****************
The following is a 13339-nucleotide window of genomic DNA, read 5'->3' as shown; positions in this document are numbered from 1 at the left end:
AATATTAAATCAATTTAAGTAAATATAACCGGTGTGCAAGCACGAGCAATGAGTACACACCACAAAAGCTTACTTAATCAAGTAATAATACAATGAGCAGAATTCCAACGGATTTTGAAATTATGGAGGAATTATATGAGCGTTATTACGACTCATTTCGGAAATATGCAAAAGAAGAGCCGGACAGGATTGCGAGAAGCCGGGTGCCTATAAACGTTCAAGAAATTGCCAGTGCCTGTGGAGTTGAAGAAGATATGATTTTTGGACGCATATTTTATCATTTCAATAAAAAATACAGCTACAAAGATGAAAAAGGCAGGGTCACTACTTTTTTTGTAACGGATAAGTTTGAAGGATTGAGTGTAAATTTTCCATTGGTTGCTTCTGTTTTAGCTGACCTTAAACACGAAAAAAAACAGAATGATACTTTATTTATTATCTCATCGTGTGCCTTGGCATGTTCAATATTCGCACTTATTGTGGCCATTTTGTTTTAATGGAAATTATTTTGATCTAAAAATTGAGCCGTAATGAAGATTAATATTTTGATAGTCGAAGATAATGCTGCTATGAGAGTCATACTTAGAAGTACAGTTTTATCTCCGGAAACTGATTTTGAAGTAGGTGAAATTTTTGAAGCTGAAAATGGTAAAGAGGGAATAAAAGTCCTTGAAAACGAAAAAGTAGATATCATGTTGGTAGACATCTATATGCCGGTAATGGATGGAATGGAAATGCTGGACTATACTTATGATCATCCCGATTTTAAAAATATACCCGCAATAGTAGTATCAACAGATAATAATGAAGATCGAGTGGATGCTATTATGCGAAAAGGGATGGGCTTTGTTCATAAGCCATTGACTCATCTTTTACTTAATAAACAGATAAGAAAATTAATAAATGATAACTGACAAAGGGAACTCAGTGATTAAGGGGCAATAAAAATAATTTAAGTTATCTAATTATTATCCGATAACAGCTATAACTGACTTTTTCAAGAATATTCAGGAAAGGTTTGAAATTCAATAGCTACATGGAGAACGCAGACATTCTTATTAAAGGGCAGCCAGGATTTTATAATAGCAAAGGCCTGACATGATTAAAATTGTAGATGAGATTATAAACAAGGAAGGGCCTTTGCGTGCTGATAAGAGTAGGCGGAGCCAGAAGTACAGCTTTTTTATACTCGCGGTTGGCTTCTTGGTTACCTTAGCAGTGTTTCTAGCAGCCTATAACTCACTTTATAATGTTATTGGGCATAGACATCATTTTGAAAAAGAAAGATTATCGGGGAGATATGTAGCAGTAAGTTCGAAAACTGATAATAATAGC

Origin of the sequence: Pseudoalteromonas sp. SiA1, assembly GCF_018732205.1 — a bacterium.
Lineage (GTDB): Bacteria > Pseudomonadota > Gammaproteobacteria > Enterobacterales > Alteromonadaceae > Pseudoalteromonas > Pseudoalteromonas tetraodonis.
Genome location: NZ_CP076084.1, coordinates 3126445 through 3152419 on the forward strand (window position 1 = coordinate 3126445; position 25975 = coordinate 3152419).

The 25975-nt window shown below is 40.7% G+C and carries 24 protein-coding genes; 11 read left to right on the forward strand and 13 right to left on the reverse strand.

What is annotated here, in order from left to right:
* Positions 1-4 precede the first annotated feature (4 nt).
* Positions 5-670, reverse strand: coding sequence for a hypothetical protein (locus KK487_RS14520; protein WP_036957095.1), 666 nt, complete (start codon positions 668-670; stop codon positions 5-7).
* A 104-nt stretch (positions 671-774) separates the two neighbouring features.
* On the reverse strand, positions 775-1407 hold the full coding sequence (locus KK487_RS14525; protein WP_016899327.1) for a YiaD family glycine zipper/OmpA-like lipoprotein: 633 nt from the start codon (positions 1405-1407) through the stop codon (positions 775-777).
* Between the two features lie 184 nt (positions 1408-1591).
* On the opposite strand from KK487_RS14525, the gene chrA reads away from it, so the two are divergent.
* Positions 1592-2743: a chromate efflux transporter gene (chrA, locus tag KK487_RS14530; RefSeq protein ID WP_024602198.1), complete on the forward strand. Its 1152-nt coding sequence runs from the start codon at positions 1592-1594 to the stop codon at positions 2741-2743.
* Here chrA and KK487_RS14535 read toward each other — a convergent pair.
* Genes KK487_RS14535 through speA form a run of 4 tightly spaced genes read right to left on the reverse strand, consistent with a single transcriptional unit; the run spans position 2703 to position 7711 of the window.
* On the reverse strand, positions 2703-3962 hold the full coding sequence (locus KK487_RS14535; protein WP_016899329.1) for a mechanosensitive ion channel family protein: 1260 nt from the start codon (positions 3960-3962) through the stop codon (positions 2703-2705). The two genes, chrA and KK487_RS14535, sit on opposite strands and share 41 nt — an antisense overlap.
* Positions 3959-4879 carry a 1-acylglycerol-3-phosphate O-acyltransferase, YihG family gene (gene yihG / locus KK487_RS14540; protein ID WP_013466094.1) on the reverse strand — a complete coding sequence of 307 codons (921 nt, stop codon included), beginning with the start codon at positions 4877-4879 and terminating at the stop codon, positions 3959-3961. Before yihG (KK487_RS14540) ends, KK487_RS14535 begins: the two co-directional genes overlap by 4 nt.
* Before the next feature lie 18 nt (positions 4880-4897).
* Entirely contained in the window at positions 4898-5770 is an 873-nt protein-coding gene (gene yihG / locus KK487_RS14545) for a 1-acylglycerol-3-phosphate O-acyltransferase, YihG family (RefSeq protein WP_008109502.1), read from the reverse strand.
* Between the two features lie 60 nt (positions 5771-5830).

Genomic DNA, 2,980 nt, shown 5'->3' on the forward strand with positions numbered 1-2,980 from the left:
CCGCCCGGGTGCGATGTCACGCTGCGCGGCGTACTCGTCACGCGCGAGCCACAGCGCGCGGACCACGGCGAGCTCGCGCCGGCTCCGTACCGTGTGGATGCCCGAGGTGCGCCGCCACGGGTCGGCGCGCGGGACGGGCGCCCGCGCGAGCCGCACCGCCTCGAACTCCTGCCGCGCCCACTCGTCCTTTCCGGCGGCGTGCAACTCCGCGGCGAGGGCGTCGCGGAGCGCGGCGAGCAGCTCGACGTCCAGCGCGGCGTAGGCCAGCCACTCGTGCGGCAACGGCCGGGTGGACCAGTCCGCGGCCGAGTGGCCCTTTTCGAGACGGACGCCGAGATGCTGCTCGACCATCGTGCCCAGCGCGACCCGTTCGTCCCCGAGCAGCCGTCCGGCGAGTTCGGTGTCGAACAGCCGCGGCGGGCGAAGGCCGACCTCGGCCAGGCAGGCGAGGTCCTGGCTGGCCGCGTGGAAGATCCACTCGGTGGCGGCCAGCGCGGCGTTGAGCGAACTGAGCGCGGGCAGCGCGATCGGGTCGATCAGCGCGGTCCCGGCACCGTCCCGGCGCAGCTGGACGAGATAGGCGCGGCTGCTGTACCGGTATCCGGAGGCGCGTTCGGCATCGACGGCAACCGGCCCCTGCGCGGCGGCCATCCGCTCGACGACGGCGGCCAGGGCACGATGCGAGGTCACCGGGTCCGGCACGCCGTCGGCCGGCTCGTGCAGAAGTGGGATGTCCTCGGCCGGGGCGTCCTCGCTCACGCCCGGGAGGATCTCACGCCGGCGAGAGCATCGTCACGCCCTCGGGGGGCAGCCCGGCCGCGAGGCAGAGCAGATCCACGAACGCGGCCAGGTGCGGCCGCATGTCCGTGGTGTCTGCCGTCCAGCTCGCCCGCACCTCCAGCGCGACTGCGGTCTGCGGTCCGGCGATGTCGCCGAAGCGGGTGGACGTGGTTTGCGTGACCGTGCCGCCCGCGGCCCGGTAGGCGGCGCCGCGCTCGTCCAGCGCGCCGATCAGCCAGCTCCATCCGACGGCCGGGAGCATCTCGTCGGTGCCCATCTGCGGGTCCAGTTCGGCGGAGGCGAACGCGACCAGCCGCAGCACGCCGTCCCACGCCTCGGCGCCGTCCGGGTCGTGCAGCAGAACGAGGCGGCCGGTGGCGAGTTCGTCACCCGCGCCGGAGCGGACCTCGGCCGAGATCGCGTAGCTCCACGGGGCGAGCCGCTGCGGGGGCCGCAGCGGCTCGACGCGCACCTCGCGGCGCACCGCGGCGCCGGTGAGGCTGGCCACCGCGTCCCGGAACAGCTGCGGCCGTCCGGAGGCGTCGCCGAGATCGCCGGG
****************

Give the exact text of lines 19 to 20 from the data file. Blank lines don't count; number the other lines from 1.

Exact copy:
* Before the next feature lie 18 nt (positions 4880-4897).
* Entirely contained in the window at positions 4898-5770 is an 873-nt protein-coding gene (gene yihG / locus KK487_RS14545) for a 1-acylglycerol-3-phosphate O-acyltransferase, YihG family (RefSeq protein WP_008109502.1), read from the reverse strand.